Smoking is a personal choice and risk one can choose to take. However, I do expect my government to take reasonable steps to protect my health and safety from the acts of others that I cannot avoid.
Electromagnetic radiation from the proposed Point Roberts radio towers is a case in point.
These towers would broadcast at 50,000 watts 24 hours a day. The matter is now before Superior Court in Skagit County, with a decision to allow or prohibit construction expected in the fall.
If these towers become operational, the citizens of Point Roberts and Tsawwassen will be exposed to high levels of electromagnetic radiation (EMR) on a continuous basis. In terms of risk to human health, EMR from radio towers may be the most insidious; greatly exceeding the powers levels from cellular towers, FM radio and TVs. AM radio waves travel along the ground, penetrating trees, walls of homes, human tissue and anything else in their path.
If you live near a tower, there is no way of avoiding this risk, 24 hours a day, seven days a week for as long as you occupy your home.
EMR has been linked to increased risks of leukemia in children, even those living over a mile away. In Point Roberts and Tsawwassen, there are over 3,300 school-age children within range of the EMR these towers will produce. For a detailed account of the health effects from radio towers, go to notowers.webs.com.
If these radio towers are built, the residents of Point Roberts and neighboring Tsawwassen will be unwilling test subjects for the near and long-term effects of electromagnetic radiation.
Unlike the activist judiciary in Quebec, the regulatory bureaucracies in the United States and Canada have largely ignored the threat to public health that is part of their government mandate. They are not looking out for us. And unlike tobacco, electromagnetic radiation is a risk that we and our children cannot avoid.
Many summer residents are just learning about this radio antenna battle. Please consider donating to our legal fund to protect this community for present and future generations.
Donations can be made at notowers.webs.com.
Hickory Dickory, where’s my Dock?
Six years in the making we got Talk
Even then we didn’t Balk
Parks told us it would be built like a Rock
$300,000 we went in Hock
The junk they launched was a complete Crock
It flopped around like an old jock Sock
It fell apart at the first Knock
All us locals they did Mock
I think the plank they should have to Walk
I repeat, Where’s my Dock?
I am the chairman of our local Point Roberts Emergency Preparedness (PREP) Group and speak for all of our faithful members and executive committee. For a second consecutive year we have hosted the July Fourth pancake breakfast. This year was a great success. We served more than 575 hungry attendees, not counting the crew.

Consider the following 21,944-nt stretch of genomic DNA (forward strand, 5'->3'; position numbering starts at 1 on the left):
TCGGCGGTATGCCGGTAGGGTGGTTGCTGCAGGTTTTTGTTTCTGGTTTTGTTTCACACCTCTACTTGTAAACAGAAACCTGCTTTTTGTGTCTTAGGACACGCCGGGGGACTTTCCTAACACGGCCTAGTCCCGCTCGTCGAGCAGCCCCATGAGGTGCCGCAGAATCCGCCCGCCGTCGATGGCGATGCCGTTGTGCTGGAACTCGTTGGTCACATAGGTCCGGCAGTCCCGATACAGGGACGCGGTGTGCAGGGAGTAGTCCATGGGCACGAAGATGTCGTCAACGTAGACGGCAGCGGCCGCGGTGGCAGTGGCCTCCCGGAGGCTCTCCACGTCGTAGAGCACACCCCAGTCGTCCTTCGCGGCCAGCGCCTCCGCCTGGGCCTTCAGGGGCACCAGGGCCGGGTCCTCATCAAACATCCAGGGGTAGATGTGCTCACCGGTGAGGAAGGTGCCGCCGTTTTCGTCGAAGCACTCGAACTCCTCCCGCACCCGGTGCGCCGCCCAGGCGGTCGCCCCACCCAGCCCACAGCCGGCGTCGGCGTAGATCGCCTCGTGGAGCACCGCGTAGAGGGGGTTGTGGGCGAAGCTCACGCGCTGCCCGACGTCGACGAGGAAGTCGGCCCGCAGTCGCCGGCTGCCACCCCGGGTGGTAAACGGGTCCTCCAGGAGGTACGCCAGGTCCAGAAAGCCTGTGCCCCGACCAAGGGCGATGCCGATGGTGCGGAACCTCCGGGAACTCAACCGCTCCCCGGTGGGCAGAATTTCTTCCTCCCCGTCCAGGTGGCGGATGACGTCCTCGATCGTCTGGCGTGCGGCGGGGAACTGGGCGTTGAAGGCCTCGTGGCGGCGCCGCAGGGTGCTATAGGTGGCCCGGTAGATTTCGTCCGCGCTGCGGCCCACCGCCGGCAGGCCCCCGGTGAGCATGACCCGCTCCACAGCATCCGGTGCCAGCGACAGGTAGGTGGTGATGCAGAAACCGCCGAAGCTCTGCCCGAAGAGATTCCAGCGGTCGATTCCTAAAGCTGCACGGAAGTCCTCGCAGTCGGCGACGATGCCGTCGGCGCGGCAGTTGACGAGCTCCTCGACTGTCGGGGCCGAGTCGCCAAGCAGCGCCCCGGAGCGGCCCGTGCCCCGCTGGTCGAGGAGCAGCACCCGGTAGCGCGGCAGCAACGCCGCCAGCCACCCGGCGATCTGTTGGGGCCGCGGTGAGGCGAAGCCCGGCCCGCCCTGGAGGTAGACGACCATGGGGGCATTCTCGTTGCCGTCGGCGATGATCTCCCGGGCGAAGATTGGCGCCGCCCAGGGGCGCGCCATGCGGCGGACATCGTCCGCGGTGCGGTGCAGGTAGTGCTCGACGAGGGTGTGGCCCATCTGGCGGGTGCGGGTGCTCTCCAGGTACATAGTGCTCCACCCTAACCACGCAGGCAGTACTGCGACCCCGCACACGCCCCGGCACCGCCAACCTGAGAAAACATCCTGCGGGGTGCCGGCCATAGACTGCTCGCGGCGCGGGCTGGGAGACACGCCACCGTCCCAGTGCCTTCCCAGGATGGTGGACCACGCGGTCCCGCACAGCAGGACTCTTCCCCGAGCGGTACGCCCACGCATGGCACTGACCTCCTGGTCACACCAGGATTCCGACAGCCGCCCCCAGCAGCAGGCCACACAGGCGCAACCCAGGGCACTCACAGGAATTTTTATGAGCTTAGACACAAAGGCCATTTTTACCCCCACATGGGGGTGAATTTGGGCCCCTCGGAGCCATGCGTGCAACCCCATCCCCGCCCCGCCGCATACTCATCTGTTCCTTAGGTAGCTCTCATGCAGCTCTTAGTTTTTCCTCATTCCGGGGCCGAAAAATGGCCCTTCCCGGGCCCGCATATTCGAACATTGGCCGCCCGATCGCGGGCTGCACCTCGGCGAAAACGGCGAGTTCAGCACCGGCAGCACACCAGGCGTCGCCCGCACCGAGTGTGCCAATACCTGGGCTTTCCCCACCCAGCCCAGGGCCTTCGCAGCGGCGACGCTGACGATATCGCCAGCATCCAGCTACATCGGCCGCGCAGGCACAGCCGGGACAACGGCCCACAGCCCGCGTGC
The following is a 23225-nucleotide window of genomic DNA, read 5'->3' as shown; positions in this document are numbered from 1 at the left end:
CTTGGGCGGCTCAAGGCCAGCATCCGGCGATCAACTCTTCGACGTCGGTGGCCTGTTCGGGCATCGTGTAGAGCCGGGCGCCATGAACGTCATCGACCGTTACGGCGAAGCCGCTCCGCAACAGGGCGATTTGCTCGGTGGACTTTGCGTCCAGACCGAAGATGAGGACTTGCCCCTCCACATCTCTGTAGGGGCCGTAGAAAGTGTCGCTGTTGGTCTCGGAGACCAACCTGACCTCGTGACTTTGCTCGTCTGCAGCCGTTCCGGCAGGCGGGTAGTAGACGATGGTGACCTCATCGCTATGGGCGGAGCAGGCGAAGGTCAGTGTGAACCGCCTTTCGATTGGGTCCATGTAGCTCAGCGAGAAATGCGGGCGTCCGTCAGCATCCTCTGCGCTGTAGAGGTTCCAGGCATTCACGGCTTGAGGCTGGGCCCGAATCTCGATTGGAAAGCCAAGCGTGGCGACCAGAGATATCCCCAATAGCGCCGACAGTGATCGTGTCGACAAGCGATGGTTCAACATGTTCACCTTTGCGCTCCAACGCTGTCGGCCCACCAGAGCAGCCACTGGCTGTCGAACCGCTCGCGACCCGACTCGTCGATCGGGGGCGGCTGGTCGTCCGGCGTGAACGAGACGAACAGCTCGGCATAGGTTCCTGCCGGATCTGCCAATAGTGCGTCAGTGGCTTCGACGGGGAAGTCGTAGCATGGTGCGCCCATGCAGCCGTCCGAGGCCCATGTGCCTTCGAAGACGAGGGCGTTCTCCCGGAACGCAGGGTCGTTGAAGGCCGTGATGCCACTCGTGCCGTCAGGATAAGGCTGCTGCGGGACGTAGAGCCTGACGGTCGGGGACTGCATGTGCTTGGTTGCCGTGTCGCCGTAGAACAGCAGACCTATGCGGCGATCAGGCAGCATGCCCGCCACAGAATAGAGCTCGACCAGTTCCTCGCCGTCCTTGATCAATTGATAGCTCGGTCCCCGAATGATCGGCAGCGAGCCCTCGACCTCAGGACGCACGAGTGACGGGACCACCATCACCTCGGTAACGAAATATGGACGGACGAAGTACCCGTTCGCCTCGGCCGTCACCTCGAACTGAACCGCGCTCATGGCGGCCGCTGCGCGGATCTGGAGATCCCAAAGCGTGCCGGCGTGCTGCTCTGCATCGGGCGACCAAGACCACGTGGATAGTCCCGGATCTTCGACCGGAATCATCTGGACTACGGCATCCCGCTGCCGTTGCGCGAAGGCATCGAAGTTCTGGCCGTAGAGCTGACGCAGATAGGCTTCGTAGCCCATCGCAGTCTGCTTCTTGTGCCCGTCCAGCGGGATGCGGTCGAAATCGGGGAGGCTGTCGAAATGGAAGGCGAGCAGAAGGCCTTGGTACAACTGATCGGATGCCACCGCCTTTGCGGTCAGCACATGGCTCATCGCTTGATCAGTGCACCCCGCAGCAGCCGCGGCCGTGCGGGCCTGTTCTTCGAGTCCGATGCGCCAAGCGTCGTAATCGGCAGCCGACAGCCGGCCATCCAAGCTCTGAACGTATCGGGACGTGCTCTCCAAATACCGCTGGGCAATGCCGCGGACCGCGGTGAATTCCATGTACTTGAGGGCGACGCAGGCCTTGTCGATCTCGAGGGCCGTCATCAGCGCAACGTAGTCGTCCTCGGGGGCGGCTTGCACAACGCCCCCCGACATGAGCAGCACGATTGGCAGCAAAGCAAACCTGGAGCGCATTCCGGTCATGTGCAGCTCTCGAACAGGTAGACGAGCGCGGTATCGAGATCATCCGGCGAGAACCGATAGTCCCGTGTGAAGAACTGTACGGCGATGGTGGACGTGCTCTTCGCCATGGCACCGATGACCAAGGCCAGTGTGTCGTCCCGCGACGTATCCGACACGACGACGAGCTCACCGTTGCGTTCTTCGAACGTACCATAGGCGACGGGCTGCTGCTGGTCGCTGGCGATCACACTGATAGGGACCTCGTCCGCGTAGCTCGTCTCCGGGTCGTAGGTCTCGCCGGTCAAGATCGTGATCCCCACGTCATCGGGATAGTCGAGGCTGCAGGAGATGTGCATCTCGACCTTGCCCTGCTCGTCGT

I extend a very special thank you to all of the Point Roberts residents and the many visitors from Canada and the U.S. who supported our fundraising activity. Without your support we would not be able to continue to educate, develop emergency communications and support emergency preparedness activities in this area.
We are well aware that should we suffer a major, or even minor, disaster, we will need to manage emergency response and assistance for several days on our own. For this reason it is very important for every resident to be as prepared as possible to take care of themselves, family and friends. This organization is dedicated towards helping each person know what he or she must do to help himself or herself as needed.
PREP meets on the first Tuesday of the month at 7 p.m. in the community center. Everyone is welcome to join our group or just come to a meeting.
I want to personally extend a special thank you to the 28 PREP volunteers, too many to name, for their hard work that made this a success.
I wish to thank Jay and Janet Drew for their wonderful help with my riding Scarlet O’Holstein (cow) for the third year in a row in the 4th of July parade. It was my idea to do bugle calls along the way, and Jay loaned me his two prize-winning cornets to try out for 10 days before the event. He played one of them and I played the other together at six points along Gulf and Tyee. It was loads of fun.
By the way, Jay is a fantastic tractor driver. We had three small carts of children behind me, and Janet walked beside us. As we left the Breakers parking lot Jay drove way over to the left and I asked Janet why he did that. She said that he did that to avoid the speed bumps (although we were going less than 1 mph). I said, “Wow!” She replied, “He’s just a country boy.” Then at the end of the route at the corner of Tyee and APA Road, Jay turned left to go home. Janet reminded him that I needed to be taken back to where we had started. He said he would turn around. I thought he would do it at the road that goes down to the marina. Instead, just 1 or 2 inches from the cars parked there, he made a u-turn into part of the driveway at the first house without touching anything – either the tractor or Scarlet or the carts behind us. It was just one complete turn around.
I was so amazed again. Again, Janet said, “He’s just a country boy!” It was one fantastic experience all around.
Esther S. Rosenthal
We are looking for help locating a well-loved Sevylor Inflatable Kayak that was taken out by the tide July 9 at Lighthouse Park.
If the tide washed it back in or you happen to see it while out boating we would love for it to be returned.
Please contact us at firstname.lastname@example.org. Thank you very much.
Pietro and Moneca Sala